Indirectly heated surface retorting processes, such as the Petrosix, Lurgi-Ruhrgas, Tosco II and Galoter processes, utilize a separate furnace for heating solid or gaseous heat-carrying material which is injected, while hot, into the shale in the retort to provide sufficient heat for retorting. In the Lurgi-Ruhrgas process and some other indirect heating processes, raw hydrocarbon-containing solid, e.g., oil shale or tar sand, and a hot heat carrier, such as spent shale or sand, are mechanically mixed and retorted in a screw conveyor. Such mechanical mixing often results in high temperature zones conducive to undesirable thermal cracking of vapor product as well as causing low temperature zones which result in incomplete retorting of the hydrocarbon-containing solid. Furthermore, in such processes, the solids gravitate to the lower portion of the vessel. Thus, stripping the retorted shale with gas causes lower product yields due to adsorption of a portion of the evolved hydrocarbons by the retorted solids. Generally, indirectly heated surface retorting processes result in higher yields and less dilution of the retorted product than directly heated surface retorting processes, but at the expense of additional materials handling.

Surface retorting processes with moving beds are typified by the Lurgi coal gasification process in which crushed coal is fed into the top of a moving bed gasification zone and upflowing steam endothermically reacts with the coal. In such a process, a portion of the char combusts with oxygen below the gasification reaction zone to supply the required heat of reaction. Moving bed processes are generally disadvantageous because the solids residence time is usually long, necessitating either reactors with very large contact or reaction zones or a large number of smaller reactors. Moreover, moving bed processes often cannot tolerate excessive amounts of fines.

Surface retorting processes with entrained beds are typified by the Koppers-Totzek coal process in which coal is dried, finely pulverized and injected into a treatment zone along with steam and oxygen. The coal is rapidly partially combusted, gasified, and entrained by the hot gases. Residence time of the coal in the reaction zone is only a few seconds. Entrained bed processes are disadvantageous because they require large quantities of hot gases to rapidly heat the solids and often require the raw feed material to be finely pulverized before processing.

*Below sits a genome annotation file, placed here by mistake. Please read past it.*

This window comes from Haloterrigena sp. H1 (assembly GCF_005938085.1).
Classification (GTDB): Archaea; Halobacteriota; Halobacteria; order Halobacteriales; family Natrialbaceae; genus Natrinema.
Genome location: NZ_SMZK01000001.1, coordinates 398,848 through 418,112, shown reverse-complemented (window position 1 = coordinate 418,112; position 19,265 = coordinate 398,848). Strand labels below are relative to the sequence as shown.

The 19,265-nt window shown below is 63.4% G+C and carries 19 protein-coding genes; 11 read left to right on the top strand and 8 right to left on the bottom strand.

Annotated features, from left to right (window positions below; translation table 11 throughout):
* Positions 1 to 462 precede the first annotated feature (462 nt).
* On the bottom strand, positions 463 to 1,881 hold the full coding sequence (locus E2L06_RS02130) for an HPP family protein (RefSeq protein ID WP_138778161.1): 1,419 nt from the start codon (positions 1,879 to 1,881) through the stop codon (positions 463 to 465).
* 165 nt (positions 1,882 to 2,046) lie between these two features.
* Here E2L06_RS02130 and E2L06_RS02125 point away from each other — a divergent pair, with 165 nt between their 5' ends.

Fluid bed surface retorting processes may, depending on the properties of the feed and the processing requirements, be particularly advantageous. The use of fluidized bed contacting zones has long been known in the art and has been widely used in the fluid catalytic cracking of hydrocarbons. When a fluid is passed at a sufficiently high velocity, upwardly through a contacting zone containing a bed of subdivided solids, the bed expands and the particles are buoyed and supported by the drag forces caused by the fluid passing through the interstices among the particles. The superficial vertical velocity of the fluid in the contacting zone at which the fluid begins to support the solids is known as the "minimum fluidization velocity." The velocity of the fluid at which the solid becomes entrained in the fluid is known as the "terminal velocity" or "entrainment velocity." Between the minimum fluidization velocity and the terminal velocity, the bed of solids is in a fluidized state and it exhibits the appearance and some of the characteristics of a boiling liquid. Because of the quasi-fluid or liquid-like state of the solids, there is typically a rapid overall circulation of all the solids throughout the entire bed with substantially complete mixing, as in a stirred-tank reaction system. Such rapid circulation is particularly advantageous in processes in which a uniform temperature and reaction mixture is desired throughout the contacting zone.